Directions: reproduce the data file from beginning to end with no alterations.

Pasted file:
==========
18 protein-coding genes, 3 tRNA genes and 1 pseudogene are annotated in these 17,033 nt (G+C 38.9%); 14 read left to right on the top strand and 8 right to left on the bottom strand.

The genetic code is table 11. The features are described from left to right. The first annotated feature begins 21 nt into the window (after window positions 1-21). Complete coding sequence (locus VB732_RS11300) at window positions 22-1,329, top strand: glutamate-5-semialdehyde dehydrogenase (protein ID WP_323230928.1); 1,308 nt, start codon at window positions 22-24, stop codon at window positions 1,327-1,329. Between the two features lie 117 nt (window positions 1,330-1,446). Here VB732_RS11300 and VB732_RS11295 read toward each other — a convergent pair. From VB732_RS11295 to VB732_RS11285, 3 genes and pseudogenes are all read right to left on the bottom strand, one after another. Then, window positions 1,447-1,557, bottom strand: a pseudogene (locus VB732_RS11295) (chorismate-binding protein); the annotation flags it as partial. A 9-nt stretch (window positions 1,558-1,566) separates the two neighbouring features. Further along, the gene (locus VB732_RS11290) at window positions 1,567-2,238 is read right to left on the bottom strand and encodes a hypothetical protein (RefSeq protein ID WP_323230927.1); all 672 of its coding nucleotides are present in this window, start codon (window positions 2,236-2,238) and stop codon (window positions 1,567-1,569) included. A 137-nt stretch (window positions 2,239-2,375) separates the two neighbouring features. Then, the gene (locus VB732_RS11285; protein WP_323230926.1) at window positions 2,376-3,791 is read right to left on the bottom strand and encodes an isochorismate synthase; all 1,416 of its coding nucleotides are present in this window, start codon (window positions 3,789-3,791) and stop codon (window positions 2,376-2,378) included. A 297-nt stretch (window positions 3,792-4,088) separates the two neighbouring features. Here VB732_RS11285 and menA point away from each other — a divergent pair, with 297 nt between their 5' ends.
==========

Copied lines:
18 protein-coding genes, 3 tRNA genes and 1 pseudogene are annotated in these 17,033 nt (G+C 38.9%); 14 read left to right on the top strand and 8 right to left on the bottom strand.

The genetic code is table 11. The features are described from left to right. The first annotated feature begins 21 nt into the window (after window positions 1-21). Complete coding sequence (locus VB732_RS11300) at window positions 22-1,329, top strand: glutamate-5-semialdehyde dehydrogenase (protein ID WP_323230928.1); 1,308 nt, start codon at window positions 22-24, stop codon at window positions 1,327-1,329. Between the two features lie 117 nt (window positions 1,330-1,446). Here VB732_RS11300 and VB732_RS11295 read toward each other — a convergent pair. From VB732_RS11295 to VB732_RS11285, 3 genes and pseudogenes are all read right to left on the bottom strand, one after another. Then, window positions 1,447-1,557, bottom strand: a pseudogene (locus VB732_RS11295) (chorismate-binding protein); the annotation flags it as partial. A 9-nt stretch (window positions 1,558-1,566) separates the two neighbouring features. Further along, the gene (locus VB732_RS11290) at window positions 1,567-2,238 is read right to left on the bottom strand and encodes a hypothetical protein (RefSeq protein ID WP_323230927.1); all 672 of its coding nucleotides are present in this window, start codon (window positions 2,236-2,238) and stop codon (window positions 1,567-1,569) included. A 137-nt stretch (window positions 2,239-2,375) separates the two neighbouring features. Then, the gene (locus VB732_RS11285; protein WP_323230926.1) at window positions 2,376-3,791 is read right to left on the bottom strand and encodes an isochorismate synthase; all 1,416 of its coding nucleotides are present in this window, start codon (window positions 3,789-3,791) and stop codon (window positions 2,376-2,378) included. A 297-nt stretch (window positions 3,792-4,088) separates the two neighbouring features. Here VB732_RS11285 and menA point away from each other — a divergent pair, with 297 nt between their 5' ends.